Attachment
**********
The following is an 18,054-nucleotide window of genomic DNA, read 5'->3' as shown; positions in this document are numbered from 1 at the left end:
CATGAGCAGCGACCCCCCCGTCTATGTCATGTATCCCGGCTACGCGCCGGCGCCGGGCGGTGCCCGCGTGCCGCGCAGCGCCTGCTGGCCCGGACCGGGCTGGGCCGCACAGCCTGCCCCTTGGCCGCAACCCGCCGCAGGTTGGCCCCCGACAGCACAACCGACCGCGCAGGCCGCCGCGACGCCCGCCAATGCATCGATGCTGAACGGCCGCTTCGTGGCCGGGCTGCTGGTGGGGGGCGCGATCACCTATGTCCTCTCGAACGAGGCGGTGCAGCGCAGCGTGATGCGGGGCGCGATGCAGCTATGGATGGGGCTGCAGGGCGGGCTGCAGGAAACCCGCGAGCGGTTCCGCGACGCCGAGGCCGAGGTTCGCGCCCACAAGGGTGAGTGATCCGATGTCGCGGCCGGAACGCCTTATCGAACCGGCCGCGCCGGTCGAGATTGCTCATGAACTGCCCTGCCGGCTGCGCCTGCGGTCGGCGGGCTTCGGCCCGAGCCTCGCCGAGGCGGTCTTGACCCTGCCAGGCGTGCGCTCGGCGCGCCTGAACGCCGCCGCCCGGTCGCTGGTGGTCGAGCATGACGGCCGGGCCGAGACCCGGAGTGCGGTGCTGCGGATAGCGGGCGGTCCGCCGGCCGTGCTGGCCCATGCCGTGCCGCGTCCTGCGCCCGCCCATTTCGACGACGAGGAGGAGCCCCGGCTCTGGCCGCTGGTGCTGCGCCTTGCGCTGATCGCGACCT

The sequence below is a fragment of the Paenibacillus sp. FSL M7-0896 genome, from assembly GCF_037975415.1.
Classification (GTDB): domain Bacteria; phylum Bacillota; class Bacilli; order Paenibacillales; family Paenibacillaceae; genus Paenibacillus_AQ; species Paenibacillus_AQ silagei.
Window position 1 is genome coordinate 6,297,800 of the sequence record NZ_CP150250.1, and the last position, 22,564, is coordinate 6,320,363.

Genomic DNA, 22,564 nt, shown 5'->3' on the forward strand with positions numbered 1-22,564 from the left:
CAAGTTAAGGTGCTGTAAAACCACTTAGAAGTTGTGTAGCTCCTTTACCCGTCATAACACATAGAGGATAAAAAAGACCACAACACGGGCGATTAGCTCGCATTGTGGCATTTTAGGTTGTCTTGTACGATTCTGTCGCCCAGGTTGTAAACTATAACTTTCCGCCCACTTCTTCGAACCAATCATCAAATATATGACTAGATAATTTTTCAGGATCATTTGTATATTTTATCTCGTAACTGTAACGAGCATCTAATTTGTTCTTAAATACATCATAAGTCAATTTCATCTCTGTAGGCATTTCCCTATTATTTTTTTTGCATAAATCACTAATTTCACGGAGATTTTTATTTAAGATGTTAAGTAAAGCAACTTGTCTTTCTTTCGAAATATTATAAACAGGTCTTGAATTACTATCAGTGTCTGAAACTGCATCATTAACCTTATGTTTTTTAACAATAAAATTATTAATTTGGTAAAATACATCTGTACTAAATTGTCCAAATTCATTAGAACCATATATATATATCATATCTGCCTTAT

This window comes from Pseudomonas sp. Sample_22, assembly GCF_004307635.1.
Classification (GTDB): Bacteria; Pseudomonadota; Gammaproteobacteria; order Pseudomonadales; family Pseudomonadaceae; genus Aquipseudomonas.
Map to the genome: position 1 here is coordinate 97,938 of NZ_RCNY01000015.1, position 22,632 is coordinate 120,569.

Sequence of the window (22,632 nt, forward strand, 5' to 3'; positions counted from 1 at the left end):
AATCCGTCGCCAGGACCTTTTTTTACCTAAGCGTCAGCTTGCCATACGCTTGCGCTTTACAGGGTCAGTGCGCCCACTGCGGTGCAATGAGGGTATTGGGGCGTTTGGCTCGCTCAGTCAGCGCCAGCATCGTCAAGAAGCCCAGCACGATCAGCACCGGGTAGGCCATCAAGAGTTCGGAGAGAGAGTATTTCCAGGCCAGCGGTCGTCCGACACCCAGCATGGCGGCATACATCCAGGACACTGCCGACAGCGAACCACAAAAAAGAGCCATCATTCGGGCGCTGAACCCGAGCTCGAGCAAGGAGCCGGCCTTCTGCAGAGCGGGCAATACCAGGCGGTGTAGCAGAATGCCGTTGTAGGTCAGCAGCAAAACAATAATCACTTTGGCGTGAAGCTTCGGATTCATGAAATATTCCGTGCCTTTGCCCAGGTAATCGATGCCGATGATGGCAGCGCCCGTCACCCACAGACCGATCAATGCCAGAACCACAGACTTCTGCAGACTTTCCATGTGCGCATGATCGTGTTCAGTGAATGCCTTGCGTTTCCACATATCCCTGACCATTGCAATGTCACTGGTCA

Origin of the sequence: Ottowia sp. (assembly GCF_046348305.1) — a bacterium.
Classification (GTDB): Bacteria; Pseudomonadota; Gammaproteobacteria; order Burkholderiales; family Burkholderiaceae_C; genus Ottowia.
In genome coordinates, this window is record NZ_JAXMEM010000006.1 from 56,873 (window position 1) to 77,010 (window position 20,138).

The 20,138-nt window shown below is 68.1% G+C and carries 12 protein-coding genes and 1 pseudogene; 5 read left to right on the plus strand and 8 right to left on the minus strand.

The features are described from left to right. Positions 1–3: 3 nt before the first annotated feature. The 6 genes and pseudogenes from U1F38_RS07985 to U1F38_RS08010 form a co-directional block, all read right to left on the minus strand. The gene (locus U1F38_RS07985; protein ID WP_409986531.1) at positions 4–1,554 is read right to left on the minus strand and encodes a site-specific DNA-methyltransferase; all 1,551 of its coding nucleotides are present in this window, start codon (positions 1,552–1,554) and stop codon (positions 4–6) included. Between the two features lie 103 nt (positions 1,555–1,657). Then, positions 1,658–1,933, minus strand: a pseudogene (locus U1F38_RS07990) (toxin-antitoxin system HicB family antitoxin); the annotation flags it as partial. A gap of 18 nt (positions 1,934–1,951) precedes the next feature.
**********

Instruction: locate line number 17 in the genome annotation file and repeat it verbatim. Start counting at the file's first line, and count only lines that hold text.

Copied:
The features are described from left to right. Positions 1–3: 3 nt before the first annotated feature. The 6 genes and pseudogenes from U1F38_RS07985 to U1F38_RS08010 form a co-directional block, all read right to left on the minus strand. The gene (locus U1F38_RS07985; protein ID WP_409986531.1) at positions 4–1,554 is read right to left on the minus strand and encodes a site-specific DNA-methyltransferase; all 1,551 of its coding nucleotides are present in this window, start codon (positions 1,552–1,554) and stop codon (positions 4–6) included. Between the two features lie 103 nt (positions 1,555–1,657). Then, positions 1,658–1,933, minus strand: a pseudogene (locus U1F38_RS07990) (toxin-antitoxin system HicB family antitoxin); the annotation flags it as partial. A gap of 18 nt (positions 1,934–1,951) precedes the next feature.